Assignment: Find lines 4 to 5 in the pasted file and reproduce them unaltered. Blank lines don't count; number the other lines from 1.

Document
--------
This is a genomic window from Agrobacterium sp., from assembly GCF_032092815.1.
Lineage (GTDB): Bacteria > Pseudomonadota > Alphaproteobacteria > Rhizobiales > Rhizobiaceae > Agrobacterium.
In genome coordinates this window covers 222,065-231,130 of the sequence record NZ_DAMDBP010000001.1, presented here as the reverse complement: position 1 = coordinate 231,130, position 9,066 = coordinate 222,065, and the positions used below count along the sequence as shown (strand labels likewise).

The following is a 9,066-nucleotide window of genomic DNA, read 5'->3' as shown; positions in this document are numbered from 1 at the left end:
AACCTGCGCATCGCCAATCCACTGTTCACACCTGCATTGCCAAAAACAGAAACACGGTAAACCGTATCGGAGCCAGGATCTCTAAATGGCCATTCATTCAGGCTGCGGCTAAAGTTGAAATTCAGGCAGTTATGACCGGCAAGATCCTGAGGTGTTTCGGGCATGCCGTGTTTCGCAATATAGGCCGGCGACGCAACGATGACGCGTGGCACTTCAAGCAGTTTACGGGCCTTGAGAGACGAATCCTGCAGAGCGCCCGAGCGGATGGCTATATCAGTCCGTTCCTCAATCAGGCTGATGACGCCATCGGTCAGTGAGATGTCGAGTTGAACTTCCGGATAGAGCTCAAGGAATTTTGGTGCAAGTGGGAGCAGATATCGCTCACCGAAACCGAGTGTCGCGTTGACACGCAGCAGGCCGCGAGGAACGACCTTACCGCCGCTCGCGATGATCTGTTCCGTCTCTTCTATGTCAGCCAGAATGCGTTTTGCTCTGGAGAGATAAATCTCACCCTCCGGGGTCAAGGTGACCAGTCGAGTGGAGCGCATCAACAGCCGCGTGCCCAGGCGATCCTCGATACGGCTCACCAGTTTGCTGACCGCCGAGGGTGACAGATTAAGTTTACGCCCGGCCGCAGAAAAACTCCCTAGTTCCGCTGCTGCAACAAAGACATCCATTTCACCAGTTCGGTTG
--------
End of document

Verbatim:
The following is a 9,066-nucleotide window of genomic DNA, read 5'->3' as shown; positions in this document are numbered from 1 at the left end:
AACCTGCGCATCGCCAATCCACTGTTCACACCTGCATTGCCAAAAACAGAAACACGGTAAACCGTATCGGAGCCAGGATCTCTAAATGGCCATTCATTCAGGCTGCGGCTAAAGTTGAAATTCAGGCAGTTATGACCGGCAAGATCCTGAGGTGTTTCGGGCATGCCGTGTTTCGCAATATAGGCCGGCGACGCAACGATGACGCGTGGCACTTCAAGCAGTTTACGGGCCTTGAGAGACGAATCCTGCAGAGCGCCCGAGCGGATGGCTATATCAGTCCGTTCCTCAATCAGGCTGATGACGCCATCGGTCAGTGAGATGTCGAGTTGAACTTCCGGATAGAGCTCAAGGAATTTTGGTGCAAGTGGGAGCAGATATCGCTCACCGAAACCGAGTGTCGCGTTGACACGCAGCAGGCCGCGAGGAACGACCTTACCGCCGCTCGCGATGATCTGTTCCGTCTCTTCTATGTCAGCCAGAATGCGTTTTGCTCTGGAGAGATAAATCTCACCCTCCGGGGTCAAGGTGACCAGTCGAGTGGAGCGCATCAACAGCCGCGTGCCCAGGCGATCCTCGATACGGCTCACCAGTTTGCTGACCGCCGAGGGTGACAGATTAAGTTTACGCCCGGCCGCAGAAAAACTCCCTAGTTCCGCTGCTGCAACAAAGACATCCATTTCACCAGTTCGGTTG